I'll have to come down on the side with Hooker & Ole Man on this. Scientific discussions aside, all I know is I see & fish with a lot of folks that simply don't have the skill to land some of the larger trout we now find in Georgia on 4 wt. & smaller rods. This is not meant to speak ill of anyone; just to point out that most folks don't get to practice near 'nuff on big fish to learn how to land them. With all due respect to Jon J. (& he is a very interesting fisherperson that isn't always fishing on the same planet I'm on), it's irrelevent whether it's the rod, the line, or the angler; MOST ANGLERS DON'T KNOW HOW TO LAND A BIG FISH, REGARDLESS OF THE EQUIPMENT THEY'RE USING. Throwing an under-size rod into the picture just agravates the problem. I might also point out that a stressed fish may very well swim off, only to die within the next 24 hours; I've seen it happen on numerous occasions while guiding on the private trophy streams in north GA. Insight into this conundrum first hit me squarely between the eyes when I got the bright idea to fish Dukes Creek the first year it opened with my 6'6" 3 wt. It didn't take too long to realize I was severely undergunned. I walked back to my vehicle from the picnic pavilion on section 1, got a more appropriate rod, & haven't tried anything that stupid since (at least not where trout are concerned).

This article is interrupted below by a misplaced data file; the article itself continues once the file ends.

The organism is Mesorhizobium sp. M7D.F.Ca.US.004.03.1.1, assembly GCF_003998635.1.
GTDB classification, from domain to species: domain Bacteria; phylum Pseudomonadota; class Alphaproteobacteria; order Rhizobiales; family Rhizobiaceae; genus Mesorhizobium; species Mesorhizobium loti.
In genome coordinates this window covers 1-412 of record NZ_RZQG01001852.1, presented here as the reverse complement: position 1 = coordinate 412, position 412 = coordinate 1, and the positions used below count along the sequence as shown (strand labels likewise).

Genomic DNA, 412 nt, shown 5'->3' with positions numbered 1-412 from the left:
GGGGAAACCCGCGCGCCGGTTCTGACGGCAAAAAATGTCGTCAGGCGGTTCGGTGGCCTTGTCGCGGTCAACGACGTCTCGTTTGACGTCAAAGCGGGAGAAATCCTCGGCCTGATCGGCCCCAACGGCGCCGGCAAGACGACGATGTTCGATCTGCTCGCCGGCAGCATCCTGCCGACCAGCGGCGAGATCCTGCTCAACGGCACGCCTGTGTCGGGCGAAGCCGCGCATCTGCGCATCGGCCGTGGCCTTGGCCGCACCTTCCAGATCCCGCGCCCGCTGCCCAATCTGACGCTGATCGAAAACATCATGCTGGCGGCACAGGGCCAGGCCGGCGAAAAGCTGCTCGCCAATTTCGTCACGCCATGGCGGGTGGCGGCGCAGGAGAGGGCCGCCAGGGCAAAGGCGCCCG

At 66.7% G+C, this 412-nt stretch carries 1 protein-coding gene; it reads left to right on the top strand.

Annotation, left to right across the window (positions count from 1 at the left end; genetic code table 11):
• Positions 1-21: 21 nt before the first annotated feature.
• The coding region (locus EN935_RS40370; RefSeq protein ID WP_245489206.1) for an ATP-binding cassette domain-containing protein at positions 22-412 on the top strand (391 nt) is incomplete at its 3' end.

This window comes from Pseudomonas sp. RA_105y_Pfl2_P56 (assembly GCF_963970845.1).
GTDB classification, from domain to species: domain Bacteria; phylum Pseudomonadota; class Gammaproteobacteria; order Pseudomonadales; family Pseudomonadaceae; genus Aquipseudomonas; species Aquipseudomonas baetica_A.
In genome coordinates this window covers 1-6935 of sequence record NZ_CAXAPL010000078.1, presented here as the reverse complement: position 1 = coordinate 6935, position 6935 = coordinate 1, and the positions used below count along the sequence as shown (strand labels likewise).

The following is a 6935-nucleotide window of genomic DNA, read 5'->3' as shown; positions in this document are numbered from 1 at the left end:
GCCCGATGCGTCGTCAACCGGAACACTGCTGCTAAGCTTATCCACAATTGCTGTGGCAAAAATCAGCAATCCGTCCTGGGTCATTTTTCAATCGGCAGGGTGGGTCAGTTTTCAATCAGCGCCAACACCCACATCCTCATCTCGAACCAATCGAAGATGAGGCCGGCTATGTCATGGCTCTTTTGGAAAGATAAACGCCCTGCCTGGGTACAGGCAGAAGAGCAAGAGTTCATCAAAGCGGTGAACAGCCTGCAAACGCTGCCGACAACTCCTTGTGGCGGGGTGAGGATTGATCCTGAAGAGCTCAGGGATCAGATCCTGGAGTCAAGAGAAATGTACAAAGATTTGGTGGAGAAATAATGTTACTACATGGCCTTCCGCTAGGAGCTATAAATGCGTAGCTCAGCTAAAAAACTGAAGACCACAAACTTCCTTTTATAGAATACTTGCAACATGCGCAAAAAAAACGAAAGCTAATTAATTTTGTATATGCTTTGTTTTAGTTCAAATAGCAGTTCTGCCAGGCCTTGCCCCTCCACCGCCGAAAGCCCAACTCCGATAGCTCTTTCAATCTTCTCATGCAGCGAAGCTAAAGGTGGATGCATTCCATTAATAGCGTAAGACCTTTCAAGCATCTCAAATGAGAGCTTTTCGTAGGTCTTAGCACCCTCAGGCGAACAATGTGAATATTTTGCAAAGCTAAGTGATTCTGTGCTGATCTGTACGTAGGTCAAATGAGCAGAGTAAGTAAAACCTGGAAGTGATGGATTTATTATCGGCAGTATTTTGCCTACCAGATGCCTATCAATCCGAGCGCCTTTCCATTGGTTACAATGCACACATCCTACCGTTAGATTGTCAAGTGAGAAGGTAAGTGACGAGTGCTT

PS: I was in Blue Ribbon Flies a few years ago discussing the problems I was having landing some of the larger browns on the Madison River. JJ informed me that any fish in the Madison could be landed on a 5X tippet. Uh huh; I'm sure he probably can.
The Ole Man
02-17-99, 10:43 AM
I want to make a concession here before we lay this to rest. Your're right about needing to know what a rod will pull in #'s. I mentioned how out of whack leader strengths are. An example: if you go to Walmart and buy a Crystal river 3X leader it's rated at 4 pounds. If you get an Orvis super strong , it's 8 1/2 pounds for a 3X. A Mirage leader is more than that. Other brands fall everywhere in between. So it's possible these days for two fishermen to say ,oh I'm using a 3X leader and one of them is more than double in strength than the other. I think the same thing has happened with rods. It's just possible that you could have a 3 WT, reserve power, fast action rod and I could have a slow action, dry fly 5 WT and you might have the more powerful rod. I don't know. But, you could cripple or enhance either one of them depending on what brand of leader you put on them. This has been a great discussion. You need to cut that"myelders" and "respectfully" crap though. I'm only 16 yrs. old -in the head. Problem is my brain keeps making dates that my body can't keep! Smiley-Smiley!!
02-17-99, 11:29 AM